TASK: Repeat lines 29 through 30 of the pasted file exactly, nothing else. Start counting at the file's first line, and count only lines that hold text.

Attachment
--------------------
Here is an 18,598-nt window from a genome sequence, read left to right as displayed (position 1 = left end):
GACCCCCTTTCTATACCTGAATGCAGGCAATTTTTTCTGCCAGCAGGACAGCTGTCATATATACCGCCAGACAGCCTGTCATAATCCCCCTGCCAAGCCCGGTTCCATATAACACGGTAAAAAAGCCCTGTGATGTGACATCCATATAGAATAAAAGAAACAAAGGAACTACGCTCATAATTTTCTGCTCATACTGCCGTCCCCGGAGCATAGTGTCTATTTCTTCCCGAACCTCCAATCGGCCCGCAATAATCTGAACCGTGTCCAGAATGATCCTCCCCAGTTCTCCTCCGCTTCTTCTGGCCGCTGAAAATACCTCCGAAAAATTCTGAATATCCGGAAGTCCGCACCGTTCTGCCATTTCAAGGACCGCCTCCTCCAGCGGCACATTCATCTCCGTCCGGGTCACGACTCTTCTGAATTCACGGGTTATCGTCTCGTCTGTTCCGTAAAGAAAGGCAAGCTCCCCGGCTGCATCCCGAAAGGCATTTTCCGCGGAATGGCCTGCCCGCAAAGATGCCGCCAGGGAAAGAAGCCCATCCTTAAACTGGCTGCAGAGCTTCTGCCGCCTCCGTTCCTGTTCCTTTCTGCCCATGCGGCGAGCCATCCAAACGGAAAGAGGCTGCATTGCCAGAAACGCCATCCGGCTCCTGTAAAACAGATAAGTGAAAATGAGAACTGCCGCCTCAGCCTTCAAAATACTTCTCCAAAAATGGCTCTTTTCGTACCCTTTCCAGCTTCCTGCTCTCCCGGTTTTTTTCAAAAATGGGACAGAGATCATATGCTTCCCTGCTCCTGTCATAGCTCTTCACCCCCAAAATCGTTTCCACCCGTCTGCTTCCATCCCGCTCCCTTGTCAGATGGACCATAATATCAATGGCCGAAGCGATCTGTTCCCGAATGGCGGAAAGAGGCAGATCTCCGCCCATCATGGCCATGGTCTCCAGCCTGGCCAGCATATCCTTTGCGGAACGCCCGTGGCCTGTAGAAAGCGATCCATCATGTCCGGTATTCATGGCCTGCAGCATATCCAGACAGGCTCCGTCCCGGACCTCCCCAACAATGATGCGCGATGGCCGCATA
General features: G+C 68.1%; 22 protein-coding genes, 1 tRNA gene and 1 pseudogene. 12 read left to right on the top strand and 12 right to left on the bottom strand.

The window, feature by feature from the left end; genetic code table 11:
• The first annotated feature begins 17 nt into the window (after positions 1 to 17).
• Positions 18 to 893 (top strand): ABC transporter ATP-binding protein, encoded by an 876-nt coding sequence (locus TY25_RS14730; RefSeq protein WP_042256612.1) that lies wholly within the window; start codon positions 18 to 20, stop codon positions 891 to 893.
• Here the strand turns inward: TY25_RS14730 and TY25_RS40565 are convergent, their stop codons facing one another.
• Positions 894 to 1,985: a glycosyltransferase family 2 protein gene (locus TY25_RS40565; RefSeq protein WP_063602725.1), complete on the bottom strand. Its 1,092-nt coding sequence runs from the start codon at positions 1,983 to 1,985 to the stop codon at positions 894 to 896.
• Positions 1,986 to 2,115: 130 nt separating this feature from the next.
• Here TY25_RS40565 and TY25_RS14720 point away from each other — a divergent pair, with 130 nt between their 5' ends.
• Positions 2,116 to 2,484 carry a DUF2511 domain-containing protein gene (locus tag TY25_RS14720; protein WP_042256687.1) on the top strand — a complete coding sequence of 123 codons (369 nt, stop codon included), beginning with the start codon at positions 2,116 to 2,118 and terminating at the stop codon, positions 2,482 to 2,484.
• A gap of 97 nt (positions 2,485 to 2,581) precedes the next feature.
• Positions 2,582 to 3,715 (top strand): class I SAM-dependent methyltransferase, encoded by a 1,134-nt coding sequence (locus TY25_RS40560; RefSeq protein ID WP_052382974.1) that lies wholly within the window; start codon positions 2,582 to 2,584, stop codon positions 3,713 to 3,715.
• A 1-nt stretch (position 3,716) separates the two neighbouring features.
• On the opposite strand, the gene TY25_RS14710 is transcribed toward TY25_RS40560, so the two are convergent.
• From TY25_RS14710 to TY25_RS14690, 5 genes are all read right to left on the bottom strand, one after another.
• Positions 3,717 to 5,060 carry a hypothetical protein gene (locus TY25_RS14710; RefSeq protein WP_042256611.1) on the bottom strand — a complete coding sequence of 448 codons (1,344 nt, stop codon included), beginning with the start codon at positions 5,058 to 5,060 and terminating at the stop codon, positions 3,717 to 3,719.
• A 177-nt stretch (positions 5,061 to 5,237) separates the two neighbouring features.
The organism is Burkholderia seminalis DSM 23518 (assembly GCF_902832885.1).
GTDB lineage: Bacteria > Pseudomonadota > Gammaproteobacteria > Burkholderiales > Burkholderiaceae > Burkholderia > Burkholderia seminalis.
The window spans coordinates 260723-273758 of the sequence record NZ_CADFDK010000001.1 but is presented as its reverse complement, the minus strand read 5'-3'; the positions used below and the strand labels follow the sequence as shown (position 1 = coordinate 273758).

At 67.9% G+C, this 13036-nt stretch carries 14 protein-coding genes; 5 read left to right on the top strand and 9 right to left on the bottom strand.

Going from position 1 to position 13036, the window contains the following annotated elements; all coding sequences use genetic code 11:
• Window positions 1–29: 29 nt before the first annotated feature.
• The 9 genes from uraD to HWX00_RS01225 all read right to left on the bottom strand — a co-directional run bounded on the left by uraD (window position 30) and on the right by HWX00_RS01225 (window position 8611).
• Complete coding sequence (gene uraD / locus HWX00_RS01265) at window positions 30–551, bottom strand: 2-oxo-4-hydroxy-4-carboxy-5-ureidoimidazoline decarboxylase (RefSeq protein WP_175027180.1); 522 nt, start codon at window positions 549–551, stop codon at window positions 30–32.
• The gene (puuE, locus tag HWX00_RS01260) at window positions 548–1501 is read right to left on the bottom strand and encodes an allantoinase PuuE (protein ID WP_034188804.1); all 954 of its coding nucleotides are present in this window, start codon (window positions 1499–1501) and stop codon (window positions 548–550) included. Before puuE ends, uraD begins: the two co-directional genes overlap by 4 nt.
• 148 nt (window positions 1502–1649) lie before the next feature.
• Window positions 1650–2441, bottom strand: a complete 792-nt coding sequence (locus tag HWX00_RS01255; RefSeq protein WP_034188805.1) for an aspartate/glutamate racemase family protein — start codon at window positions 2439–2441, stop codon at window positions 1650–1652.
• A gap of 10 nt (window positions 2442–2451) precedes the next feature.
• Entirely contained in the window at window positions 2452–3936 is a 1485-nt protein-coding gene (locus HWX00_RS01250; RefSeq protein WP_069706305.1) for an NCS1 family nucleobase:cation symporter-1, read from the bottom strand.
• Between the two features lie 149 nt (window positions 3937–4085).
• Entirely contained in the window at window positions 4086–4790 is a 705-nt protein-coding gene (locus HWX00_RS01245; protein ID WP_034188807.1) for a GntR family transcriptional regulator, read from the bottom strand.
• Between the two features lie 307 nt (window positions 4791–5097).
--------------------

• Window positions 1650–2441, bottom strand: a complete 792-nt coding sequence (locus tag HWX00_RS01255; RefSeq protein WP_034188805.1) for an aspartate/glutamate racemase family protein — start codon at window positions 2439–2441, stop codon at window positions 1650–1652.
• A gap of 10 nt (window positions 2442–2451) precedes the next feature.